Tiny homes have also been popping up as hotel and retreat options. In addition to finding stand alone tiny homes for rent on sites like Airbnb, there are multiple villages of rentable tiny homes that let you and your family test drive tiny home living in a beautiful location. Caravan Tiny House Hotel in Portland, Oregon, for example, is touted as the first tiny house hotel, and in the dense forest outside Mt. Hood is the Tiny Home Village that lets you rent a tiny home with great access to outdoor activities.

Photos:  Caravan Tiny House Hotel / Mt. Hood Tiny Home Village


Tiny Home Examples

The Brick House 1908, originally a laundry boiler room, is a great example of making the most out of any available space. This chic tiny home is a full serve guest apartment taking up approximately 93 square feet. On the first floor is a full kitchen and living room, and the second floor hold a small square bathroom connected by a glass landing to a bedroom loft. (Photos courtesy of Azevedo Design Inc.)

The Koda, by Estonia firm Kodasema, is a  a 284 square foot modern concrete micro-home built in prefabricated sections. It doesn’t need foundations, and can be assembled in about a day anywhere the ground is flat enough.  High ceilings give the illusion of roominess in this impressively designed two-story home, which includes a living room, kitchen, bathroom, bedroom, and laundry room. The Koda can be purchased started at roughly $130,000 and is available in the UK and parts of mainland Europe. (Photo Credit: Tõnu Tunnel)

In Hawaii, designer and dressmaker Kristie Wolfe recently completely her own 97 square foot off-grid tiny home. Built as a sort of treehouse, Wolfe took full advantage of the indoor/outdoor living offered by the island’s climate. The tiny home cost around $11,000 to build and took three months to construct. It is raised 15 off the ground on stilts and contains a large bedroom, small bathroom, and a useable kitchen area inside. The home has a wooden wraparound porch offering stunning views of the dense rainforest near Volcano National Park. (Photo Credit: Kristie Wolfe)

Australian architect Brad Swartz transformed a 290 square foot apartment in in Darlinghurst, Sydney into a multi-functional home. He won the 2015 Houses Awards for Best Apartment or Unit for this project, which cost about $39,000 to complete. The tiny apartment includes a double bedroom and open living with a European kitchen and laundry, bathroom, storage, and multi-purpose zones. Everyday elements are hidden from view to give the illusion of more interior space, and a multi-purpose wall conceals the entrance to the bedroom and bathroom, and holds a bookshelf, kitchen pantry, vertical wine rack, and a fold down deck. His design uses clean lines, natural light, a restrained material palette and carefully placed mirrors to exaggerate the feeling of spaciousness. (Photo Credit: Katherine Lu)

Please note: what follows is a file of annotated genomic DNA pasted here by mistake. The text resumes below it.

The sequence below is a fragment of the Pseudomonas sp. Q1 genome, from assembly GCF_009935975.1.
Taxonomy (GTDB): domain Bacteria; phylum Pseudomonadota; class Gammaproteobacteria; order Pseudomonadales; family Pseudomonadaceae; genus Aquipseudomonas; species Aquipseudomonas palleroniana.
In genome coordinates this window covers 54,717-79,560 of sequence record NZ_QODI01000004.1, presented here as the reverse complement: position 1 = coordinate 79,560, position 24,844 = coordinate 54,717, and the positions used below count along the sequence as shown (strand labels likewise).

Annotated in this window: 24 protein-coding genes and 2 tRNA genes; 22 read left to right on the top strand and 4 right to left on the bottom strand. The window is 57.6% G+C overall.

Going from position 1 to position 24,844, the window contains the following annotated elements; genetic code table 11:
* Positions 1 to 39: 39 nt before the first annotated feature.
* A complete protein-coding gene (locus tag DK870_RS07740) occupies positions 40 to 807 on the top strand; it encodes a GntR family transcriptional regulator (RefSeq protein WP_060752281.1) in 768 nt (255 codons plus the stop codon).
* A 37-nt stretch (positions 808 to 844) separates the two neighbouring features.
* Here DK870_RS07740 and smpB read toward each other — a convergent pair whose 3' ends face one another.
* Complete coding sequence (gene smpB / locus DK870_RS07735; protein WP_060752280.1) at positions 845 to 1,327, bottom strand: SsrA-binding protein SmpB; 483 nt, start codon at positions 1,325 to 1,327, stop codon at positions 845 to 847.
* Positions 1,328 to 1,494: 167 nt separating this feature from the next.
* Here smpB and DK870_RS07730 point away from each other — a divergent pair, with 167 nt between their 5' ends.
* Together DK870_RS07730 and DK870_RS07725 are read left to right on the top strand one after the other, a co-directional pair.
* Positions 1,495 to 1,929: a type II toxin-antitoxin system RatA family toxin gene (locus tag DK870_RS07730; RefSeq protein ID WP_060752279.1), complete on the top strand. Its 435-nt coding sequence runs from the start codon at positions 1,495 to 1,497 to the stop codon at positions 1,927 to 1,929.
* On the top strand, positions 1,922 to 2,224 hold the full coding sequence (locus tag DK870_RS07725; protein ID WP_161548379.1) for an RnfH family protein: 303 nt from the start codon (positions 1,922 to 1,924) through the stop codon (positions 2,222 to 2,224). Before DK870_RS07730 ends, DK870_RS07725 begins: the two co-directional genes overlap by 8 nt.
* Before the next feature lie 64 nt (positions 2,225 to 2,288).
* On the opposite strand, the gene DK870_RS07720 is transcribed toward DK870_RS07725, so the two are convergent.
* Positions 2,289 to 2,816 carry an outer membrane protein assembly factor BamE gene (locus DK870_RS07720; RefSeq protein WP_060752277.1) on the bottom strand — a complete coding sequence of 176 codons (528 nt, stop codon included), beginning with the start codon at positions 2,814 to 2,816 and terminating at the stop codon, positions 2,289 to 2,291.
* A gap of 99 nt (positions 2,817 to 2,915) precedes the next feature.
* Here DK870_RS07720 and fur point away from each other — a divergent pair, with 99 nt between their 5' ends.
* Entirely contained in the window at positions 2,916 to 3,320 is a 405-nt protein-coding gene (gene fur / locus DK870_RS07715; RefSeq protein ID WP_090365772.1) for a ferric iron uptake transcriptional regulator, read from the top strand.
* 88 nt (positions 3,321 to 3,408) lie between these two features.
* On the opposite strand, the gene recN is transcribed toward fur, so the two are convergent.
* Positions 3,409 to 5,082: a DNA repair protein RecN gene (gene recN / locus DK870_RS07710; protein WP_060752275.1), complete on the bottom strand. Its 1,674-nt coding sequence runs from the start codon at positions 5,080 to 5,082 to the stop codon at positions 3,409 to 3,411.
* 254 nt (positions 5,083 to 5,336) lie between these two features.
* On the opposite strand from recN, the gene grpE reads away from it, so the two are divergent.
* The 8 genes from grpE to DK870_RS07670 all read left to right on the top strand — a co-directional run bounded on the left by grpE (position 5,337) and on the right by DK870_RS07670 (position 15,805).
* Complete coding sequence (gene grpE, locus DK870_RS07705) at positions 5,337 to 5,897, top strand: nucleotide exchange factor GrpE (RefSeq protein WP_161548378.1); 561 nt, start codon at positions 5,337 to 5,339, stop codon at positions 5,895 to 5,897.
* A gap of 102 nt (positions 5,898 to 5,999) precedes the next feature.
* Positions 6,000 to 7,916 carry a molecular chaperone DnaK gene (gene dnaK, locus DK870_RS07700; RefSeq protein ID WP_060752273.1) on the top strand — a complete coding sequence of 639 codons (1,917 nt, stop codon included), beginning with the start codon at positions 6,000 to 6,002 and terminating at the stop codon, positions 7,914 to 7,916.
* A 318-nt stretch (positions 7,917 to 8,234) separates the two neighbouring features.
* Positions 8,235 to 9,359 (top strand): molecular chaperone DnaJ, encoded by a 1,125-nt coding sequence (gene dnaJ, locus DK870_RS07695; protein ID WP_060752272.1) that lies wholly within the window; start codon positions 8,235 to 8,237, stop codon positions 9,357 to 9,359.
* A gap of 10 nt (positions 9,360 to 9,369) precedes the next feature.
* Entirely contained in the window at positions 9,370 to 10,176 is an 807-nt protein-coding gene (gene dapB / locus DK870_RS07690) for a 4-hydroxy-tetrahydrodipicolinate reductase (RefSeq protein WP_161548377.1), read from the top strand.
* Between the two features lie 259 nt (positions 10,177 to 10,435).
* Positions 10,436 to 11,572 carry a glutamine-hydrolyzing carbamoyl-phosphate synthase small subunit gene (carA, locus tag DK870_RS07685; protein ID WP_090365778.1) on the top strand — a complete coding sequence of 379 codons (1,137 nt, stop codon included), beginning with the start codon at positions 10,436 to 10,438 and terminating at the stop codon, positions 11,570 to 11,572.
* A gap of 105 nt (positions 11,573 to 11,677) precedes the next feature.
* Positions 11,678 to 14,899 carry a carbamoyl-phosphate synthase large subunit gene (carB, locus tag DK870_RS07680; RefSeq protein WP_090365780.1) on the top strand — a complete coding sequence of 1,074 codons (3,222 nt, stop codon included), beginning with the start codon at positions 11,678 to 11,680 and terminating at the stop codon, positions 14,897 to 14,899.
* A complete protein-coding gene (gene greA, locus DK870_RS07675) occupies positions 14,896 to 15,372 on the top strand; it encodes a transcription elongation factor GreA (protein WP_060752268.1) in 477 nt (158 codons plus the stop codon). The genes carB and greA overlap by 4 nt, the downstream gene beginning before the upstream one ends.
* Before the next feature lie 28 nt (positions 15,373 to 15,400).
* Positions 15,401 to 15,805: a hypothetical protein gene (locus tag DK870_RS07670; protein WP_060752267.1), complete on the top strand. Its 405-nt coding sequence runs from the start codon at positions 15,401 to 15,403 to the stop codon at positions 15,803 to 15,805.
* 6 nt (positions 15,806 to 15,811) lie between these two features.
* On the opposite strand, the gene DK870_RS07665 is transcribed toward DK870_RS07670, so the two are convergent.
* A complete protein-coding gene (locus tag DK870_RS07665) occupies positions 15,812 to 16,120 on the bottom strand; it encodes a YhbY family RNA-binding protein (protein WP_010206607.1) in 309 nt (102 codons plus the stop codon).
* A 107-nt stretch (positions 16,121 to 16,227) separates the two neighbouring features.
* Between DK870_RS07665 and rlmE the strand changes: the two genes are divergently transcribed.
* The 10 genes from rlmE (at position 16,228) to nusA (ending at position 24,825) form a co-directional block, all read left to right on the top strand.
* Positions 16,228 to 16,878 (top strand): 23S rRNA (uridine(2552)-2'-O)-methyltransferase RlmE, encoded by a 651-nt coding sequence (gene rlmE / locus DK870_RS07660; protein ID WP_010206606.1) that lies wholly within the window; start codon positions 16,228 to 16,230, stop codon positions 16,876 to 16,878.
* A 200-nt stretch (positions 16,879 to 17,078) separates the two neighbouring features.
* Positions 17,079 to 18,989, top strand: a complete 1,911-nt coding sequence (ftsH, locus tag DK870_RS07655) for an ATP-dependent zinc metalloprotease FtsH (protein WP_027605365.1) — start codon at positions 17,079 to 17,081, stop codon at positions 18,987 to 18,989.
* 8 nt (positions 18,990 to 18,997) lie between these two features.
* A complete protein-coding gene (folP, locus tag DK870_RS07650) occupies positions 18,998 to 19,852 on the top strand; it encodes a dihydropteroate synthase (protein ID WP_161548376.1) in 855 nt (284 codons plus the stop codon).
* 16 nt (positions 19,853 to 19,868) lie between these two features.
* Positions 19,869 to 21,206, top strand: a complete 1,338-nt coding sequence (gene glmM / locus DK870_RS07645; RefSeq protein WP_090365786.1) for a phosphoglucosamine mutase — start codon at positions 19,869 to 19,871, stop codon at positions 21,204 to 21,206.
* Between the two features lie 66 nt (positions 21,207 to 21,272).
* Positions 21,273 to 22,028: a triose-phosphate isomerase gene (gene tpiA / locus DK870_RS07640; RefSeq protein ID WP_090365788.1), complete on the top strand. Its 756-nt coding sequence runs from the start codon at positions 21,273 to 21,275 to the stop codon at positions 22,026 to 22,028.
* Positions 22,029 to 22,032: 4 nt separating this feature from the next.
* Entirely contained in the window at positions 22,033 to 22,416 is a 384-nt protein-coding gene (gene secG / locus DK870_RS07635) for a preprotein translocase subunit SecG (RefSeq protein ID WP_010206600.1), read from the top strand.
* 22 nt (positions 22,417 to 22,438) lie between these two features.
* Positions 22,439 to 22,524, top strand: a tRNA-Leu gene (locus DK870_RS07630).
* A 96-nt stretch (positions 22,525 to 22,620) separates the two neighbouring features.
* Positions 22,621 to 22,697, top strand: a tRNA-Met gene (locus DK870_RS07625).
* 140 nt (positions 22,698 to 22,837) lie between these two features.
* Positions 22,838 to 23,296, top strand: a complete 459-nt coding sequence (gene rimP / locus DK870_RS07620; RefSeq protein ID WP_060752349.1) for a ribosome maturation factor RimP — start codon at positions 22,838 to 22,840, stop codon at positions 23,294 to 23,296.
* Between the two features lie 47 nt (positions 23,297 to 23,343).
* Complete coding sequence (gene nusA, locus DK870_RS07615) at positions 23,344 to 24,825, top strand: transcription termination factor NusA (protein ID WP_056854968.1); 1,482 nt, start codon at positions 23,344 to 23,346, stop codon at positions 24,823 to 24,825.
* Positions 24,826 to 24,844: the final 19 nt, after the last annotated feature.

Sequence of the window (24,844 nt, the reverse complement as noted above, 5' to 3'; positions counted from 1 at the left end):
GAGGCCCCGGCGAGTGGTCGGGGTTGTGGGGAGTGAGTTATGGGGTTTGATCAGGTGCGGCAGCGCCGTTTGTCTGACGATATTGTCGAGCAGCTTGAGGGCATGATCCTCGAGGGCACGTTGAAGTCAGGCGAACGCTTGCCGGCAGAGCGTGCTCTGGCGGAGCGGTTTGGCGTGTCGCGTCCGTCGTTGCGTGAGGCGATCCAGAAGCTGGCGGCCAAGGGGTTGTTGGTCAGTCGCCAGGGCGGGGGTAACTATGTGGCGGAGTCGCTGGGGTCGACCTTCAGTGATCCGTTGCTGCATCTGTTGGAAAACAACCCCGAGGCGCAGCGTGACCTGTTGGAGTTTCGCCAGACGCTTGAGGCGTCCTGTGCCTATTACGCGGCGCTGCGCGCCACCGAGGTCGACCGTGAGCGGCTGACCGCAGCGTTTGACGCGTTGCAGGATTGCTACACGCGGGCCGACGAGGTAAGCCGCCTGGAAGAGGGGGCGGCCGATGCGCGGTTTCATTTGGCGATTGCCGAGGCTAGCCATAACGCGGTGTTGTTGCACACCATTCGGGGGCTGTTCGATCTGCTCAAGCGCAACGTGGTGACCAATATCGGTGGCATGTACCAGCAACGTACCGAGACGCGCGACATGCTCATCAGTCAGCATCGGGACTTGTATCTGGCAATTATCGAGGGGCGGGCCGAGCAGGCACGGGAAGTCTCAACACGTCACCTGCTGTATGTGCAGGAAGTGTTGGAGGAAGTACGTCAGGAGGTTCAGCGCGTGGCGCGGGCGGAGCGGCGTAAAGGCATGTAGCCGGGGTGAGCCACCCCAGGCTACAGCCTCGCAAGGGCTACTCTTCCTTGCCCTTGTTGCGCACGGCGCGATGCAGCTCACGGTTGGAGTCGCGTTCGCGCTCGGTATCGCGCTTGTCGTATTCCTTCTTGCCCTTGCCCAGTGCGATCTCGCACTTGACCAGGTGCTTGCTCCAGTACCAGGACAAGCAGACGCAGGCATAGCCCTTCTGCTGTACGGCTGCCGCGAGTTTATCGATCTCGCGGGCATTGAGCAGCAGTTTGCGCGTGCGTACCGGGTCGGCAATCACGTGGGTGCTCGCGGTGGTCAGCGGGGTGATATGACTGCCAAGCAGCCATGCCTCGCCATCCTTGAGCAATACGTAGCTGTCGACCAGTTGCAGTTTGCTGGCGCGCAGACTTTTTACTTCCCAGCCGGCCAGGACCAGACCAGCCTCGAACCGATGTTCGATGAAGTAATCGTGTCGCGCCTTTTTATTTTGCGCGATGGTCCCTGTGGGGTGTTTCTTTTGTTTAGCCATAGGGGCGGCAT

The Alpod, designed by James Law Cybertecture in partnership with AluHouse and Arup, is a response to urban housing problems. The idea is to give people an inexpensive way to choose how and where they want to live within a city. James Law, Chairman and CEO of James Law Cybertecture. says:”We believe that a city of the future will be more intelligent and more flexible, making people have better lives in the city…We will create this by making a new kind of architecture – an architecture that blends technology and innovation together, creating a greener environment for everyone.” The aluminium Alpod has 480 square feet with an open living space, fitted kitchen and bathroom, and sliding glazed windows. Alpods are easy to transport and are stackable, and could be used to create a new kind of housing tower. (Photo Credit: Alpod)

3XA Design Studios designed a genius 316 square foot apartment in Wroclaw, Poland that contains all the amenities one needs, plus some. A ‘semi-mezzanine’ level was built to house a bed, which increasing the useable space of the small apartment. The apartment embraces open living, with a shared kitchen and dining space. The stairs to the bedroom loft are built as a bookcase for additional, and beautiful, storage. (Photo Credit: S.Zajaczkowski)

This tiny home in Japan took advantage of a small piece of land in a big way. Making the most of an extremely narrow triangular plot of land between a road and a river embankment, the Hori no Uchi  takes up just 27.9 square meters. The ground floor is a snug sleeping quarters and the second floor is an open plan communal area with a small loft for children to play in. (Photos: HomeDesign.com)

This tiny home in Alexandria, Virginia is nicknamed the ‘Spite House’ and was built in 1830, long before tiny living was trendy. The house is 7 feet wide, about 25 feet deep, two stories tall and contains a total of 325 square feet. Although originally built by the owner of one of the adjacent homes in order to keep horse-drawn wagons and loiterers out of his alley, this unique and historic tiny home has now had several owners over the years , including those who have lived in it full time. (Photo Credit: Adam Fagen and  The New York TImes )